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Click below for a Chic sample:

Rebels Are We

My Forbidden Lover

Savoir Faire

chic1.bmp (120054 bytes)

The greatest disco act of all time, Chic was to the late 70s what the Beatles were to the 60s: stylish trendsetters, commercially successful and massively influential.  Their songs are among the most popular and best-selling singles of their era and their impact can still be heard to this day.

While their creative peak was brief, lasting from 1977-1980, during those years the Chic sound was everywhere, to the point where critics recognized them as the dominant influence of the era.

The engine that drove the Chic sound was the production duo of Nile Rogers and Bernard Edwards.  The two were members of the New York City Big Apple Band, a studio band based in rock and funk.  But the sound ruling the day was disco, and they shrewdly realized a transition was in order if they were to crack the big time.

Jettisoning their personal interests, Edwards and Rogers concocted their own take on disco, one that was more musically inclined than your standard studio dreck.   Edwards was easily one of the most inventive bassists of all time, combining with Tony Thompson's crisp drumming to provide a firm foundation of propulsive groove over which Rogers' liquid-smooth guitar lines rode effortlessly.  Recruiting Norma Jean Wright and Alfa Anderson to sing, they cut a demo called "Dance Dance Dance" and shopped it to labels, where it was soundly rejected by everyone who heard it.  Feeling that this reaction was proof that they had stumbled on a new sound, they continued to pound the pavement until Atlantic was convinced to put the record out.  Upon its release, "Dance Dance Dance" heated up dance floors and went gold.  Many of the dancers missed the irony of the song: reflecting on the stereotype of the black entertainer shucking and jiving for the entertainment of whites, Rogers and Edwards sprinkled taunts of "yowsah yowsah yowsah" throughout the track and tacked it onto the title.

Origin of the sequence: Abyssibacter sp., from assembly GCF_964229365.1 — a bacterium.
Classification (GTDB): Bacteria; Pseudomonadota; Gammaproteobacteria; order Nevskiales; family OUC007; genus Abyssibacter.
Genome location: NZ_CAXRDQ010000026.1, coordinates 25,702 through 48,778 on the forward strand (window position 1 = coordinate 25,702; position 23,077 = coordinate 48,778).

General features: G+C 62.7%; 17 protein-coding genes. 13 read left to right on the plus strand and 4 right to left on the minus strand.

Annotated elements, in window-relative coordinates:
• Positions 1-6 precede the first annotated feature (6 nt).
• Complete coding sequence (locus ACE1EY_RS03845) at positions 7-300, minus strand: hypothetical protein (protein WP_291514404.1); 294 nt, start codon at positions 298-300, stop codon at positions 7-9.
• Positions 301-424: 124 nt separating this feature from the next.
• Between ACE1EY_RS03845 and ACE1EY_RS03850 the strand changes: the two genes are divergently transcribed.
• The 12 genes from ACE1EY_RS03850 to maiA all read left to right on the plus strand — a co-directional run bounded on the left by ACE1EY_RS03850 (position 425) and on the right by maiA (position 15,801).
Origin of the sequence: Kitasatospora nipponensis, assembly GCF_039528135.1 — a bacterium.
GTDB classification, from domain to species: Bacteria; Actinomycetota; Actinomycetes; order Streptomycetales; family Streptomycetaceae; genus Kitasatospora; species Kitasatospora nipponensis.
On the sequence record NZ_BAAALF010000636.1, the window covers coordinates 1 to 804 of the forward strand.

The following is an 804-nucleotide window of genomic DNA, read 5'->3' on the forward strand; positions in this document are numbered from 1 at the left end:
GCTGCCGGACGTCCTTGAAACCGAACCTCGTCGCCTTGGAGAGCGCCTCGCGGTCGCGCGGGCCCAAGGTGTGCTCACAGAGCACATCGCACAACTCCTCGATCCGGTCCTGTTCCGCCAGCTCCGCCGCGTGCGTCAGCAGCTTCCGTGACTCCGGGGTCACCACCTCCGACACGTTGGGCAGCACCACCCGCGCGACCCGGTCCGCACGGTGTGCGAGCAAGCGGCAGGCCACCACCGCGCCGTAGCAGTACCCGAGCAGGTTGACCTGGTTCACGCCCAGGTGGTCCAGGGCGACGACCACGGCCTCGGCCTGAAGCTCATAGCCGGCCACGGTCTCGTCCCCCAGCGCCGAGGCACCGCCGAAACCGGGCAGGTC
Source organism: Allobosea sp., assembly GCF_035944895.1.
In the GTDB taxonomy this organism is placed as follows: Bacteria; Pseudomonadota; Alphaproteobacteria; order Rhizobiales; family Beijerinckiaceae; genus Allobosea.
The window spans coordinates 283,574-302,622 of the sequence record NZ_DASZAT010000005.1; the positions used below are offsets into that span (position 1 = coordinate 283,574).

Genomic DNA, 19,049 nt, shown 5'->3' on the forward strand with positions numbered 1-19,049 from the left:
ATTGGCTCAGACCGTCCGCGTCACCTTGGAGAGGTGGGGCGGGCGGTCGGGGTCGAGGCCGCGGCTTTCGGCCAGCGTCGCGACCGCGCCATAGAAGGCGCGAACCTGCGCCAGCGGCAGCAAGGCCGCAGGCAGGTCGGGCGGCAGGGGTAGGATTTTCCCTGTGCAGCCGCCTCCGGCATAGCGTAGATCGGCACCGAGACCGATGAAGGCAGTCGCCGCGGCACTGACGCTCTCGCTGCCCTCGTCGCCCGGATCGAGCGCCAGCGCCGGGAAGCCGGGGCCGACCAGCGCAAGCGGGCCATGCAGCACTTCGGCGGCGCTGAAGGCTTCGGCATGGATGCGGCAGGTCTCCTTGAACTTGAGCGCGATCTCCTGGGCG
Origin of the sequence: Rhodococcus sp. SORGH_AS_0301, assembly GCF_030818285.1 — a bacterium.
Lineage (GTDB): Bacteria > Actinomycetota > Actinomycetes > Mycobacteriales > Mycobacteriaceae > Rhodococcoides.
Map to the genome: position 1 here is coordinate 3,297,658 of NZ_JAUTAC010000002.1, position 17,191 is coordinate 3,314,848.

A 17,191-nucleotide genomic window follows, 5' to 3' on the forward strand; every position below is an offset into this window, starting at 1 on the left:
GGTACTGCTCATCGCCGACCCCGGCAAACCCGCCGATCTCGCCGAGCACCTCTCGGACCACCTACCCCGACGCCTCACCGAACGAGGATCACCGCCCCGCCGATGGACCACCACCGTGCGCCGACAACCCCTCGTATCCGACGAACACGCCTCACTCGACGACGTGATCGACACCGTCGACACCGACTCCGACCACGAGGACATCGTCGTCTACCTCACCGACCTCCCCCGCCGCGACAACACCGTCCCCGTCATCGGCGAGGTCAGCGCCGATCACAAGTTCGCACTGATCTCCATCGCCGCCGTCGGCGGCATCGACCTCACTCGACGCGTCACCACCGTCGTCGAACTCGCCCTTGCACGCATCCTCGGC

To go along with the new music, Chic crafted an image of upscale sensibility.  The tailored outfits, restrained vocals and zippy strings screamed "sophisticated," in stark contrast to the outrageously dressed, overbearing melisma-laden vocals that characterized early disco.  For their part, Rogers and Edwards played up to the image, insisting there was no mission in the music other than pure escapism.  It was perfect for a generation burned out on politics and fuelled by cocaine and thoughts of the "good life."

Chic certainly captured the look of the good life with the cover of C'est Chic.  Lounging in a large living room, everyone is the epitome of 70s cool.   And who could blame them, given the masterwork that C'est was?   "Le Freak" was another #1 hit that at one point was Atlantic's biggest selling single ever, moving well past 5 million copies.  Rarely has a negative experience (the song was inspired after Nile and Bernard were denied entrance to Studio 54) been turned into such a positive.  The whole album was a turntable wear-out for 1978 and made Chic superstars.

Having established themselves as a creative force, the next challenge was outside production.  Their first major project was Sister Sledge, a family group from Philly who'd never had much success despite talent.  The sisters turned control over to Edwards and Rogers, and the result was the commercial and critical breakthrough We Are Family.  The LP is notable for maintaining its consistency throughout each song, a rarity in the late 70s.  They also launched the career of Norma Jean, one of their original singers, by producing the club anthem "Saturday."